Lawyers Representing Parties in Breach of Contract Disputes in the St. Louis Metropolitan Area and throughout Missouri and Illinois
When parties to a contract fail to live up to their contractual obligations, the financial consequences can be significant. Similarly, if a party with whom you have entered into a contract is trying to misrepresent the meaning of contractual terms to enforce provisions that do not exist, it could result in significant liabilities.
Breach of contract cases can be factually and legally complicated. Damages in these cases can also be significant. With so much on the line, it is critical for anyone who is a party to a breach of contract dispute to retain legal counsel. Our firm represents both plaintiffs and defendants in breach of contract cases.
Elements of a Breach of Contract Claim
To prevail, a business claiming breach of contract must prove three elements. Depending on the case, some elements may be easier to prove than others.
A plaintiff must prove:
- The existence of a valid contract. There are numerous requirements of a valid contract. Some contracts must be in writing. Contracts must have a level of specificity and must have “mutual consideration” (which means both parties must have an obligation under the agreement).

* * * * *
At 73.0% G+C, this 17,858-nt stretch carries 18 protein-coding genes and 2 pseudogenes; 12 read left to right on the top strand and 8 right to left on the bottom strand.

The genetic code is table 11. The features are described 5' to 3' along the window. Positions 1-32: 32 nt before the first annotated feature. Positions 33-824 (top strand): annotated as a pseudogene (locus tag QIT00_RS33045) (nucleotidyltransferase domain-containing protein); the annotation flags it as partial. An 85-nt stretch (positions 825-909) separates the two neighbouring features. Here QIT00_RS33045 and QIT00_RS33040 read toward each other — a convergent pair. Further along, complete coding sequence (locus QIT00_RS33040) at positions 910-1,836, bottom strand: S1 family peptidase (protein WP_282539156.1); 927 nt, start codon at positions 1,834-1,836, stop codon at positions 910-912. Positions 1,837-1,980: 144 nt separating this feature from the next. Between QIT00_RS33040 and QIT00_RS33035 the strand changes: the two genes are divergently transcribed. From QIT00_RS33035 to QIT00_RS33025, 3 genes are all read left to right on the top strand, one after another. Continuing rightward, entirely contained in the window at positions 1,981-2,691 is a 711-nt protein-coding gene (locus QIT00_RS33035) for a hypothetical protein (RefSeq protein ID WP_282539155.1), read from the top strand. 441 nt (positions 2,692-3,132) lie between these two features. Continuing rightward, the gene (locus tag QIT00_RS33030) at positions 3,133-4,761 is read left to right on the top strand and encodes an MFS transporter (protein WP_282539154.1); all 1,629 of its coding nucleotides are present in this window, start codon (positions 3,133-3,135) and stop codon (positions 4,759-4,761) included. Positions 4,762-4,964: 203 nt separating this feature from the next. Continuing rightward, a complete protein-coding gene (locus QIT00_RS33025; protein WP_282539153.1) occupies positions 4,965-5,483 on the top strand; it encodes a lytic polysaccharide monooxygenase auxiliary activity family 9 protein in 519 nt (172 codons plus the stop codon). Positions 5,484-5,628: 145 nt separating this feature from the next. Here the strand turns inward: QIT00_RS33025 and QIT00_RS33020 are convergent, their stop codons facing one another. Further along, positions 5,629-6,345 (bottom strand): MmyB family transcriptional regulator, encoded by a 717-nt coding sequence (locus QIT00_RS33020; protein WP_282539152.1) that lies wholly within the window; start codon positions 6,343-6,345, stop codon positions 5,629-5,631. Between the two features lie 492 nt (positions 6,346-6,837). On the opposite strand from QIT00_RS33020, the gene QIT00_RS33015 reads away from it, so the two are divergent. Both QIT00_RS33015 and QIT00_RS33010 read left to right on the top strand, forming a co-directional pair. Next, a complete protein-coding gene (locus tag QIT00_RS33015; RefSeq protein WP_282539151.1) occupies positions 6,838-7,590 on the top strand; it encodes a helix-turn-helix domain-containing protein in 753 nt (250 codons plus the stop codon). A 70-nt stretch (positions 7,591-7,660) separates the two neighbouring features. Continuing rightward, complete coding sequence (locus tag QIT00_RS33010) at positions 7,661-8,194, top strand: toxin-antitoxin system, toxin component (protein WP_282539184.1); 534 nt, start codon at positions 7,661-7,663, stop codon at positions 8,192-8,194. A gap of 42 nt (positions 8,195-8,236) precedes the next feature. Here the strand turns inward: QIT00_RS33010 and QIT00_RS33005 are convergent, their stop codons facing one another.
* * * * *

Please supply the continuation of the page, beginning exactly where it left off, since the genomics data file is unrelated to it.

- Breach of the contract. The plaintiff must have fulfilled its obligation under the contract, and the defendant must have failed to fulfill its obligation. There are several types of breach including partial, material, anticipatory and nonperformance.
- Damages. The damages alleged by the plaintiff must be caused by the other party’s breach. The plaintiff typically has the duty to minimize its damages when a breach of contract occurs.
Defense to a Breach of Contract Claim
Each case likely presents several possible defenses. A plaintiff’s attorney will anticipate these arguments, and a defense attorney will vigorously assert them.
Common defenses to breach of contract claims include:
- Expiration of the statute of limitations. In Missouri, for example, the statute of limitations is five years for an oral contract and 10 years for a written one, although there are exceptions.
- The contract was not validly entered for reasons including fraud, duress or mistake.
- Impossibility of performance.
- The breach has been waived by the plaintiff.
- The contract had been validly canceled.
Call a St. Louis Breach of Contract Attorney Today
Our attorneys have the skill and experience needed to represent businesses in breach of contract claims. Our aggressive yet strategic approach will mean that your case will be resolved as soon as possible and with the best possible result whether that means negotiating a settlement or going to trial.
To schedule a consultation with one of our lawyers, call Kilo Flynn today at xxx-xxx-xxxx or send us an email through our online contact form.